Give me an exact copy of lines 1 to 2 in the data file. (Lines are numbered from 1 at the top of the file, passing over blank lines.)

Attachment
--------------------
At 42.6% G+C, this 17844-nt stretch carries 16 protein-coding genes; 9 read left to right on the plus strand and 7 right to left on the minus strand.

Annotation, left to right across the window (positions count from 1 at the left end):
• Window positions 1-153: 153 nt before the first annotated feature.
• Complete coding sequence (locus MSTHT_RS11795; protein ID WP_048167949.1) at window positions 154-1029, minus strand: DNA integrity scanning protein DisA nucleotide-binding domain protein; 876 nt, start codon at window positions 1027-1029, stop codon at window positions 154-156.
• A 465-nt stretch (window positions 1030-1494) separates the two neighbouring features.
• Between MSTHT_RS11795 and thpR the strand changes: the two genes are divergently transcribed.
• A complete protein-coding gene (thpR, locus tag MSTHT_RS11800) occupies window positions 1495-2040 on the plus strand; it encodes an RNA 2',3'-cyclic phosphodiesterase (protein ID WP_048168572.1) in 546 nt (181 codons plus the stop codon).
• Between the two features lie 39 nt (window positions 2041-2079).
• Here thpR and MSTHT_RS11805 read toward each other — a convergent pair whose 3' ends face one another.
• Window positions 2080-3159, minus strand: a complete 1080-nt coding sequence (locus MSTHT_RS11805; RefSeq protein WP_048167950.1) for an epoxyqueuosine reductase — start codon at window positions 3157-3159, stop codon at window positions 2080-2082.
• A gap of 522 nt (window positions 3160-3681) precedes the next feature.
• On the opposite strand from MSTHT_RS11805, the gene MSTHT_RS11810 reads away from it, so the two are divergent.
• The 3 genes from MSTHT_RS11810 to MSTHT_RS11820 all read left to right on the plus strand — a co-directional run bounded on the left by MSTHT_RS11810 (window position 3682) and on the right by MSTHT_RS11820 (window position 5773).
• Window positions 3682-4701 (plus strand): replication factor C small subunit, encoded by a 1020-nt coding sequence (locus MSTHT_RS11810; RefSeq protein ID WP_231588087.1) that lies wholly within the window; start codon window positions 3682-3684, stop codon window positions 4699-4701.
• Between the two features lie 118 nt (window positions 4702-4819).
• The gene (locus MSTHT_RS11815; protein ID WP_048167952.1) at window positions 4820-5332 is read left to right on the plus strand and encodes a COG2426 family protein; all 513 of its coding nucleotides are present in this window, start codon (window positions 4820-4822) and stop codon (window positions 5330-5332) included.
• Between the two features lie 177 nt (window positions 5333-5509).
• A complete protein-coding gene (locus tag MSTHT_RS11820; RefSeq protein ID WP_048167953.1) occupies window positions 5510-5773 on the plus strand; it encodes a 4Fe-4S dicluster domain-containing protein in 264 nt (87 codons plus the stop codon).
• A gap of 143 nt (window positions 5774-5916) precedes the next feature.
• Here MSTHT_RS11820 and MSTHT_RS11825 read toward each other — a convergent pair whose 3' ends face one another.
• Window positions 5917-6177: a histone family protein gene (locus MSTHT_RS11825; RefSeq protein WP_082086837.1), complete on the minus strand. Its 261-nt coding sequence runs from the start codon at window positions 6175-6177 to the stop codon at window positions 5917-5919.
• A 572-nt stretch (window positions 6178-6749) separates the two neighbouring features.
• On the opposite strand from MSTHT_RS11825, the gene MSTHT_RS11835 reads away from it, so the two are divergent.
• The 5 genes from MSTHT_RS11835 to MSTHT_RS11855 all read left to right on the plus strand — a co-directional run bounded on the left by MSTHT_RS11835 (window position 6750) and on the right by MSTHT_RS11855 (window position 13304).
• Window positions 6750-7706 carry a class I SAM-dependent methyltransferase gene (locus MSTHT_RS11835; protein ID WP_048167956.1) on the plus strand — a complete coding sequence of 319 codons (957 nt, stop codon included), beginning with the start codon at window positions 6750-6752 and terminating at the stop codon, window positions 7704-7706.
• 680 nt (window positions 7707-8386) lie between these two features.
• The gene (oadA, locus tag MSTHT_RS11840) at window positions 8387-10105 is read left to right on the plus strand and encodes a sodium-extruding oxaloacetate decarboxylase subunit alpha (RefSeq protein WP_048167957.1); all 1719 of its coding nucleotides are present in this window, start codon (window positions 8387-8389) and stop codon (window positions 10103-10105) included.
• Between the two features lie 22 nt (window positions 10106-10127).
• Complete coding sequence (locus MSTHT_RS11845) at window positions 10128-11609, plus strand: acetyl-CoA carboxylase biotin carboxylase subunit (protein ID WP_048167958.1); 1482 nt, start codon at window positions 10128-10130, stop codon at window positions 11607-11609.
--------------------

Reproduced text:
At 42.6% G+C, this 17844-nt stretch carries 16 protein-coding genes; 9 read left to right on the plus strand and 7 right to left on the minus strand.

Annotation, left to right across the window (positions count from 1 at the left end):